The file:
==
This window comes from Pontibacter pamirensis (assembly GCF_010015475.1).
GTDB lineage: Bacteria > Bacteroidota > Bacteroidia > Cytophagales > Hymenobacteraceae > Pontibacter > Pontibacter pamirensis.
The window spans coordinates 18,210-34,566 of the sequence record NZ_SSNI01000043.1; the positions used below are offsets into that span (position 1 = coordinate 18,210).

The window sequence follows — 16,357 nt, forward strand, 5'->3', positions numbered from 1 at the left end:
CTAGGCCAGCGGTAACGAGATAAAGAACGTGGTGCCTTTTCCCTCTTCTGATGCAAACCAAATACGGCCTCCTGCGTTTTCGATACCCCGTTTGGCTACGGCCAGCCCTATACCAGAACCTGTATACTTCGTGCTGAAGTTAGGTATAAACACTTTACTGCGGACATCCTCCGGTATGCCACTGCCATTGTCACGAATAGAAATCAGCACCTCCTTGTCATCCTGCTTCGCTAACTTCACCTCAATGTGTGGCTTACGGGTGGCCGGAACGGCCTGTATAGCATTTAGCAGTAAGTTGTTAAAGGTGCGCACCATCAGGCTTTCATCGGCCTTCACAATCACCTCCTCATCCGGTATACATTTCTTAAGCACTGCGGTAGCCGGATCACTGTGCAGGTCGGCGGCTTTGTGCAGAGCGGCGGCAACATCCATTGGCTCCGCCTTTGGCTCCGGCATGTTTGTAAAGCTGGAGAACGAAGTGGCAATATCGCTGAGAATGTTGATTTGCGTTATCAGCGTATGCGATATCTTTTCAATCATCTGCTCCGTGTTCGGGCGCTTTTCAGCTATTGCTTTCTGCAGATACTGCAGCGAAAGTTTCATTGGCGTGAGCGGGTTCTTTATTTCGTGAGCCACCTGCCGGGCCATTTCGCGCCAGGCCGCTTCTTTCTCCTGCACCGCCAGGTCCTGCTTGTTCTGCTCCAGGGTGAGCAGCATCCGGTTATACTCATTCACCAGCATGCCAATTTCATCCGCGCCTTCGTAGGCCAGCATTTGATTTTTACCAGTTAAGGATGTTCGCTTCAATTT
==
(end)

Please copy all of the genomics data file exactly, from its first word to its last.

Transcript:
This window comes from Pontibacter pamirensis (assembly GCF_010015475.1).
GTDB lineage: Bacteria > Bacteroidota > Bacteroidia > Cytophagales > Hymenobacteraceae > Pontibacter > Pontibacter pamirensis.
The window spans coordinates 18,210-34,566 of the sequence record NZ_SSNI01000043.1; the positions used below are offsets into that span (position 1 = coordinate 18,210).

The window sequence follows — 16,357 nt, forward strand, 5'->3', positions numbered from 1 at the left end:
CTAGGCCAGCGGTAACGAGATAAAGAACGTGGTGCCTTTTCCCTCTTCTGATGCAAACCAAATACGGCCTCCTGCGTTTTCGATACCCCGTTTGGCTACGGCCAGCCCTATACCAGAACCTGTATACTTCGTGCTGAAGTTAGGTATAAACACTTTACTGCGGACATCCTCCGGTATGCCACTGCCATTGTCACGAATAGAAATCAGCACCTCCTTGTCATCCTGCTTCGCTAACTTCACCTCAATGTGTGGCTTACGGGTGGCCGGAACGGCCTGTATAGCATTTAGCAGTAAGTTGTTAAAGGTGCGCACCATCAGGCTTTCATCGGCCTTCACAATCACCTCCTCATCCGGTATACATTTCTTAAGCACTGCGGTAGCCGGATCACTGTGCAGGTCGGCGGCTTTGTGCAGAGCGGCGGCAACATCCATTGGCTCCGCCTTTGGCTCCGGCATGTTTGTAAAGCTGGAGAACGAAGTGGCAATATCGCTGAGAATGTTGATTTGCGTTATCAGCGTATGCGATATCTTTTCAATCATCTGCTCCGTGTTCGGGCGCTTTTCAGCTATTGCTTTCTGCAGATACTGCAGCGAAAGTTTCATTGGCGTGAGCGGGTTCTTTATTTCGTGAGCCACCTGCCGGGCCATTTCGCGCCAGGCCGCTTCTTTCTCCTGCACCGCCAGGTCCTGCTTGTTCTGCTCCAGGGTGAGCAGCATCCGGTTATACTCATTCACCAGCATGCCAATTTCATCCGCGCCTTCGTAGGCCAGCATTTGATTTTTACCAGTTAAGGATGTTCGCTTCAATTT